NOTE: Higher-purity Type I Collagen is now available at a lower cost here: Promed Bioscience High-Purity Collagen
Goat Collagen-I is a natural protein purified from Goat tissues. Collagen-I is purified by proprietary chromatographic techniques.
Purified Type I Collagen is used in many research applications such as cell culture surface coatings, tissue engineering scaffolds, 3D bioprinting, and cell functional assays.
Collagen, a major component of the extracellular matrix, is a fibrous protein that provides tensile strength to tissues giving them structural integrity. Collagens contribute to mechanical properties, organization, and shape of tissues. Collagen is the most widely used extracellular matrix (ECM) protein for cell culture, facilitating cell attachment, growth, differentiation, migration, and tissue morphogenesis.
Type I Collagen is by far the most abundant protein in all vertebrates. It assembles into fibers that form the structural and mechanical scaffold (matrix) of bone, skin, tendons, cornea, blood vessel walls and other connective tissues. Type I collagen consists of two α1(I) chains and one α2(I) chain.
Type 1 Collagen, Type I Collagen, Collagen-1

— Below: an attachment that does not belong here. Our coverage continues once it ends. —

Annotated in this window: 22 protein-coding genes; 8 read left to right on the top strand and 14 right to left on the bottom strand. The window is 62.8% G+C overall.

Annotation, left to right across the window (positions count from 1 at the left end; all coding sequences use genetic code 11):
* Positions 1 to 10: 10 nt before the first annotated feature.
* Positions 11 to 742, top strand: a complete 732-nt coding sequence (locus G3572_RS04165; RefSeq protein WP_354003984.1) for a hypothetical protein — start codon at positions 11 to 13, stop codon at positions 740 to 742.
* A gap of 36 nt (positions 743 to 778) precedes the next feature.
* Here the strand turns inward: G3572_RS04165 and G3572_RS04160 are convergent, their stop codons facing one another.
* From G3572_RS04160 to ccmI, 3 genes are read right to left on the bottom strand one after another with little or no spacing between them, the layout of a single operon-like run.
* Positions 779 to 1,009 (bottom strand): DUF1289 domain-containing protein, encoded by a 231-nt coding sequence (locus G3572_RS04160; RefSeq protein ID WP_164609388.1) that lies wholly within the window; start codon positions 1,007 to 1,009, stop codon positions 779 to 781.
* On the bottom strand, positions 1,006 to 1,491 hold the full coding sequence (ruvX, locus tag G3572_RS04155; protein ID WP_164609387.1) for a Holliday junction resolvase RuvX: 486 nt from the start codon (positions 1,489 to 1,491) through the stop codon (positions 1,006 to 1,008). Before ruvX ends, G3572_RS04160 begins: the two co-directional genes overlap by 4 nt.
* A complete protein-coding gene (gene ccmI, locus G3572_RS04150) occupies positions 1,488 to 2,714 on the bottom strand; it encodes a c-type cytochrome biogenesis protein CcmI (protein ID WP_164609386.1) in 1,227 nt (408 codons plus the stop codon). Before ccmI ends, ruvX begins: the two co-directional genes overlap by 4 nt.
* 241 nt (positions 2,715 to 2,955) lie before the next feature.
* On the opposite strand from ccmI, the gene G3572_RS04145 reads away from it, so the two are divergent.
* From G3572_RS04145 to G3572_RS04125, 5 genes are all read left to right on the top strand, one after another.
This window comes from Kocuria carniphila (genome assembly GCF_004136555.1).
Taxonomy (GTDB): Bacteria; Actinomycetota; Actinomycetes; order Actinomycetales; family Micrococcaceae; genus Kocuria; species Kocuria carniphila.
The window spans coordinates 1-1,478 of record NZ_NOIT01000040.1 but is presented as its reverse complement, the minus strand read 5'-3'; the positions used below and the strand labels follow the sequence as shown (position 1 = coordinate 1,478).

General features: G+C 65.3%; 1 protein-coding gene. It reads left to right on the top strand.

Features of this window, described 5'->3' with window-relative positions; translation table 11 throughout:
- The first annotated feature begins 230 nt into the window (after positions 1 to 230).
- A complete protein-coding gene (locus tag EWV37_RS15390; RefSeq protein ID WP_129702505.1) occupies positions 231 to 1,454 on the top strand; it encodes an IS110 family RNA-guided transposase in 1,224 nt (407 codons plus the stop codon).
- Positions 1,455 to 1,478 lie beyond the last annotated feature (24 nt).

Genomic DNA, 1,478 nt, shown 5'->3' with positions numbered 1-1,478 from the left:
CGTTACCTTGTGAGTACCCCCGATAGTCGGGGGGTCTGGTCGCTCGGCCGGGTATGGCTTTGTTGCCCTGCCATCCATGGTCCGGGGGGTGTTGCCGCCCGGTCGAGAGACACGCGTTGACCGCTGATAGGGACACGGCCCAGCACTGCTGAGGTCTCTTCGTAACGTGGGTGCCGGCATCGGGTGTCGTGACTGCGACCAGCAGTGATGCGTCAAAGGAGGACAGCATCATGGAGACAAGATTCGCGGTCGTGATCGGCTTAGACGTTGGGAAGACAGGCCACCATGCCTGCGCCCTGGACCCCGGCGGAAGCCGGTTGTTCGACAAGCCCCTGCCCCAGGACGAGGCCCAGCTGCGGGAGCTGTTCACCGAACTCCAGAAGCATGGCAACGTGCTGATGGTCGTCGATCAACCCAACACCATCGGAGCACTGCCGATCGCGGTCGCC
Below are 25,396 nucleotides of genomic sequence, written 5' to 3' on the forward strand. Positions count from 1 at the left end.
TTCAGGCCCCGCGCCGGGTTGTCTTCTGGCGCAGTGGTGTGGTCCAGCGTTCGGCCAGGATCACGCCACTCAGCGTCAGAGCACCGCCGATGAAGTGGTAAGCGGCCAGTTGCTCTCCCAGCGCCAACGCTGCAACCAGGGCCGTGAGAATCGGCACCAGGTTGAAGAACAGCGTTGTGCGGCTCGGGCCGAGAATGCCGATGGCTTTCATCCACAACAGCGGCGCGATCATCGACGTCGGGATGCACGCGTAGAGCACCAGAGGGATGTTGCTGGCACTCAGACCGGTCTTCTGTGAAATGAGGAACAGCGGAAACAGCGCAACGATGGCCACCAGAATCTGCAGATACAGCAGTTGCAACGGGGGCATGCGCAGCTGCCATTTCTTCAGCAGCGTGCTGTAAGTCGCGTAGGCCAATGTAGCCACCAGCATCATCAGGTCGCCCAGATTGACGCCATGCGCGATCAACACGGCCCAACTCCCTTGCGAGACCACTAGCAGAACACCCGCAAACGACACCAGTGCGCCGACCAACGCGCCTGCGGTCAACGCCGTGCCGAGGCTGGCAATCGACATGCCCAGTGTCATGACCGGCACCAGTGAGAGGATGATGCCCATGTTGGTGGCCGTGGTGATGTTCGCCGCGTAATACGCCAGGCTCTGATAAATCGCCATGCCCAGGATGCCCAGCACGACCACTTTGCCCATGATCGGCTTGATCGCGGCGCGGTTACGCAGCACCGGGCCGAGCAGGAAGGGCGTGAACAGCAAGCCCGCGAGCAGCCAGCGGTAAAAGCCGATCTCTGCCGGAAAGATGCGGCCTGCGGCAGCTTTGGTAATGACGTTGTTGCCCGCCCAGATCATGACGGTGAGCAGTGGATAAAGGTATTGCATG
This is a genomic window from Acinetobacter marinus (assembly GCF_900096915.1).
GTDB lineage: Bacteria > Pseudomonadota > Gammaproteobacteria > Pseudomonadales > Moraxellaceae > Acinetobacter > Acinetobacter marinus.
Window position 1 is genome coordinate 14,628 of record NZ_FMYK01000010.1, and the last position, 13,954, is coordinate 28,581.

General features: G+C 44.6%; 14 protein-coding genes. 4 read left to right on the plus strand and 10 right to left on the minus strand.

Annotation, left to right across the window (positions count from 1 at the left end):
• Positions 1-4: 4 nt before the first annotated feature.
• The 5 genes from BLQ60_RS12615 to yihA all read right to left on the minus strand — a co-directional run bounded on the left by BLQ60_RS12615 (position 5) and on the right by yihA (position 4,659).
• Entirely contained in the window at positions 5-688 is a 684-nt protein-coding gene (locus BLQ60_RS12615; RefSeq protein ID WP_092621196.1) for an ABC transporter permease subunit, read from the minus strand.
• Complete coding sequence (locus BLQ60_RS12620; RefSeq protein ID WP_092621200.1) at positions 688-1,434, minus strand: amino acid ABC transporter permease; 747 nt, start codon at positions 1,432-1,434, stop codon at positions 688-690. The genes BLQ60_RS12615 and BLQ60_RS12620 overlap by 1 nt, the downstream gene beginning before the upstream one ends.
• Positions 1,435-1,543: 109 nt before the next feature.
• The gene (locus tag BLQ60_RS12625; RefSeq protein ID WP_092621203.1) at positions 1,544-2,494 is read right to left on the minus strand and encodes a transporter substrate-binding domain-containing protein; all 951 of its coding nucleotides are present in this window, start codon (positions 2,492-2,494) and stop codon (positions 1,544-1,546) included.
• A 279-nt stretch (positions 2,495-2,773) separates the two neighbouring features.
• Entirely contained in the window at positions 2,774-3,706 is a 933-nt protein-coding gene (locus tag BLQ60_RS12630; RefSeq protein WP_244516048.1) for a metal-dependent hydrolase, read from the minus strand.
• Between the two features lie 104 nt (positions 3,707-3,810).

Filtered white lyophilized (freeze-dried) powder. Collagen-I was lyophilized without additives.
Purity > 90.0%.
We recommend to add 0.5 M acetic acid, pH 2.5 to prepare a working stock solution not less than 100 µg/ml, which can then be further diluted to other aqueous solutions.
At ambient temperature. Upon receipt, store the product at the temperature recommended below.
Lyophilized Collagen-I although stable at room temperature for 3 weeks, should be stored desiccated below -18C. Upon reconstitution Collagen-I should be stored at 4C between 2-7 days and for future use below -18C. For long term storage it is recommended to add a carrier protein (0.1% HSA or BSA). Please prevent freeze-thaw cycles.
This product is intended for Laboratory Research Use Only. Not for use in diagnostic or therapeutic procedures. This product may not be used as a pharmaceutical or veterinary drug, agricultural product, or food additive.
Want to learn more about collagen? We have compiled the links below that contain information which you may find interesting:
- The Collagen Family
- Collagen In Wound Healing
- Collagen Assembly at the Cell Surface: Dogmas Revisited
- Natural Biomaterials and Their Use as Bioinks for Printing Tissues
- Additive Biomanufacturing with Collagen Inks
- Collagen Mimetic Peptides
- The role of collagen in cancer: from bench to bedside
- Collagen of Extracellular Matrix from Marine Invertebrates and Its Medical Applications